Kis Judit a legújabb műveit mutatja be a genfi topic – espace d’art independentben. A kiállítás fókuszában az emberi kapcsolatok és a szerelem áll.
A bemutatott festmények, szobrok és videómunkák mind a művész személyes kapcsolatainak a feltárására és kiaknázására épülnek. I HAVE NEVER HAPPENED a szerelmi ügyekkel kapcsolatos közösséget formáló rituálékról és kódokról szól.
Mennyi ideig tart megszabadulni az összes illúziótól, amit egy kapcsolat során felhalmozunk?
Tényleg hagyunk nyomokat egymás életében?
Kis Judit nemrég végzett a Magyar Képzőművészeti Egyetem Intermedia MA szakán.
Kiállítás megtekinthető: 2016.02.24 – 2016.03.06.
Kurátor: Lukács Viola
Helyszín: topic | espace d’art independent, Avenue Ernest-Pictet 28-30, 1203 Genf, Svájc
I’VE NEVER HAPPENED – in search of disappearing affections
curator: Viola Lukács
topic | espace d’art independent, Avenue Ernest-Pictet 28-30, 1203 Genève
“You know, you kept me thinking all day. I haven’t spoken to anyone for months and I barely know you and I already need to talk to you … And there’s something the more I think about the less I understand: why the hell did you tell me you liked me? Answer me, because I didn’t like you saying that at all. You can’t just walk up to a woman you barely know and tell her you like her. Y-o-u-c-a-n’t. You don’t know what she’s going through, what she’s feeling. I’m not married, you know. I’m not anything in this world. I’m just not anything.” – Guillermo Arriaga, 21 Grams, London: Faber and Faber 2003
Violuk Contemporary is pleased to present an immersive exhibition of new works by Judit Kis, concerning her ongoing research on human relations, such as love and other crimpy issues. This will be Kis' first solo show in Geneva.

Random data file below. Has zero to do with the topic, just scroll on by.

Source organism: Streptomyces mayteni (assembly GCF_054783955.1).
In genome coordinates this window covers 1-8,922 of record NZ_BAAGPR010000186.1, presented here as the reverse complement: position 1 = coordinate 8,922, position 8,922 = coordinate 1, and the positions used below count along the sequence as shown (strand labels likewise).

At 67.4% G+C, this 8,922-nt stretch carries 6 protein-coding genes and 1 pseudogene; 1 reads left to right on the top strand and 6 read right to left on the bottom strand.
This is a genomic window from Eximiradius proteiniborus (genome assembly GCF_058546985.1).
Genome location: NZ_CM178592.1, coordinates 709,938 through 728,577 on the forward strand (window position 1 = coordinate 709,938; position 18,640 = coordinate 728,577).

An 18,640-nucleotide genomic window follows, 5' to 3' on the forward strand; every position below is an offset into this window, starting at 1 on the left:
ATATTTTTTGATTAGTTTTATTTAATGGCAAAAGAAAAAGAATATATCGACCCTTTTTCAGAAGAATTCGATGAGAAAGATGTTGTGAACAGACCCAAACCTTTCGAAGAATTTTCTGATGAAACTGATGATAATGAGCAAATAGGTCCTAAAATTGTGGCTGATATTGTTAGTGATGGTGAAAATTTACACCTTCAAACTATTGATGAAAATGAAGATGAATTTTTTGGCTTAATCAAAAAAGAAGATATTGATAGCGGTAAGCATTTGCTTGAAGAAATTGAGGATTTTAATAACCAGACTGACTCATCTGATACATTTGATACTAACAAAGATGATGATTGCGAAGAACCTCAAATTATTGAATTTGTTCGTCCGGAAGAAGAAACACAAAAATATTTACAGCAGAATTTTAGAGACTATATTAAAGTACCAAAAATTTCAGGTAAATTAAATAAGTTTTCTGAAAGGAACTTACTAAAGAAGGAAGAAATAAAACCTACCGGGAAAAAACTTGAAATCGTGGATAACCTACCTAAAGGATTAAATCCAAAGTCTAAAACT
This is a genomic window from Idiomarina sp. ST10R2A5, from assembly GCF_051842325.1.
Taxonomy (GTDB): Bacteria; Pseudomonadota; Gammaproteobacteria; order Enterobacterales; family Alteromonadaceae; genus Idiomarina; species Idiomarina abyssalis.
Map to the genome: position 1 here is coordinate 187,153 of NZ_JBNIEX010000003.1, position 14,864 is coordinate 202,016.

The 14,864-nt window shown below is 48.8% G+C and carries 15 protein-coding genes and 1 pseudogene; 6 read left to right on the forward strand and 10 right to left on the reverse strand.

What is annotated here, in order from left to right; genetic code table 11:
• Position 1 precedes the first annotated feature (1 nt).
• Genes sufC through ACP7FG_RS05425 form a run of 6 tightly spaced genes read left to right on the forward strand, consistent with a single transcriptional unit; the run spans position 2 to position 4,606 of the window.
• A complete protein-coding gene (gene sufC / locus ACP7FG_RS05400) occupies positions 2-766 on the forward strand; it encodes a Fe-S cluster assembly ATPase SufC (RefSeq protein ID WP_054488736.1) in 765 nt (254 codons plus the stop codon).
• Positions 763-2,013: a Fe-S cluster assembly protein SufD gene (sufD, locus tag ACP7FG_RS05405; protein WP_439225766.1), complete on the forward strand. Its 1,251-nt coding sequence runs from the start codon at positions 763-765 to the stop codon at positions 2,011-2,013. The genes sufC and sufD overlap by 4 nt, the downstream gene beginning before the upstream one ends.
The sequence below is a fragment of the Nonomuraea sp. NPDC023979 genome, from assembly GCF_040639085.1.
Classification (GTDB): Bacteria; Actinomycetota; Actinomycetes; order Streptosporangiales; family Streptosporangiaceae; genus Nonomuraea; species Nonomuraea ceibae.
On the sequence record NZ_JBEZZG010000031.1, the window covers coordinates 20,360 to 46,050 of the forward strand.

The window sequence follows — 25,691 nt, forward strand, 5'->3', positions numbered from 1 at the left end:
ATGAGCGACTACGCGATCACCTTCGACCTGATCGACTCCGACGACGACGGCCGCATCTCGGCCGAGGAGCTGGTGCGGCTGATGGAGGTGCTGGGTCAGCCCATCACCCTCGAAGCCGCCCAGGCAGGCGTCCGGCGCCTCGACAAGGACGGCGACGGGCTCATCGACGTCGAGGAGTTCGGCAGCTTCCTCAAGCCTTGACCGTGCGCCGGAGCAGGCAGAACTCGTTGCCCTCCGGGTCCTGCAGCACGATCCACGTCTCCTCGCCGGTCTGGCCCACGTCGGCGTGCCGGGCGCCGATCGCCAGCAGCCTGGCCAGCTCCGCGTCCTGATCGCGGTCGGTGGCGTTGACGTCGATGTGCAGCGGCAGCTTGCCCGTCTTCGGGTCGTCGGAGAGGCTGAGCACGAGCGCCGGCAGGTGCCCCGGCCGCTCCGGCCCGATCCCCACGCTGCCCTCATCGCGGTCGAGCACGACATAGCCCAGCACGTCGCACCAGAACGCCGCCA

Kis presents painting, sculpture, and video, continuing her exploration and exploitation of personal relations. I HAVE NEVER HAPPENED addresses the community-forming rituals and codes around love affairs and their transgressions, working through the underbelly of desire as expressed through the patterns of cheating and envy.
How long does it take to get rid of all the illusions cumulated during a relationship? Do we really leave traces in each other`s life?
Kis is one of the generations 2.0 “camgirl” artists, who is claiming awareness to women net artists to a boarder public. Her self-revealing videos embody the circle of love relations despite gender and social premises, while also intimacy and poetry are woven into the floating text along the videos, she describes; “All my works are honest reflections on the temporary impressions that are often repeated in my life. Where do these memories come from, are they all just my illusions? I became interested in what effects I have had on Others’ lives while they often become the source of my artworks as being an inspiration for a piece.”
The open-cube-space of Topic will function as the artist`s transparent black box, storing memories, images, objects, overscrolled conversations, never answered e-mails, delightful contentment of unity and struggles of neglect. The installation is going to be in perpetual flux between the state of illusion and disillusion, thus it depicts the nature of love and its consequences.
During the exhibition this gloomy box will open for participation via daily collective absolution and forgiveness practices. We invite the audience to take part in various activities, such as Illusion cleaning yoga, clay workshop, postcard sending session and book-banding brunch. As part of Kis` artistic practice, she calls for the voice of Others not only on the spot but also on Instagram that provides anonymity for the contributors.
The resulting works straddle the complex relationships between meaning, complexity, representation, and materiality of love and other crimpy issues.
Judit Kis recently finished her MA studies in Intermedia Art at the Hungarian University of Fine Arts where she also received a degree in Fine Art Theory and Curatorial practices. During her studies she completed a term at Chelsea College of Art and Design in London. In the past few years she participated in short residencies and exhibited internationally including London, Berlin and Stuttgart. In 2014 she spent a year in Shenzhen, China where she worked in art and museum education. She has a variety of works inspired by her private life experience as well as observations of public situations.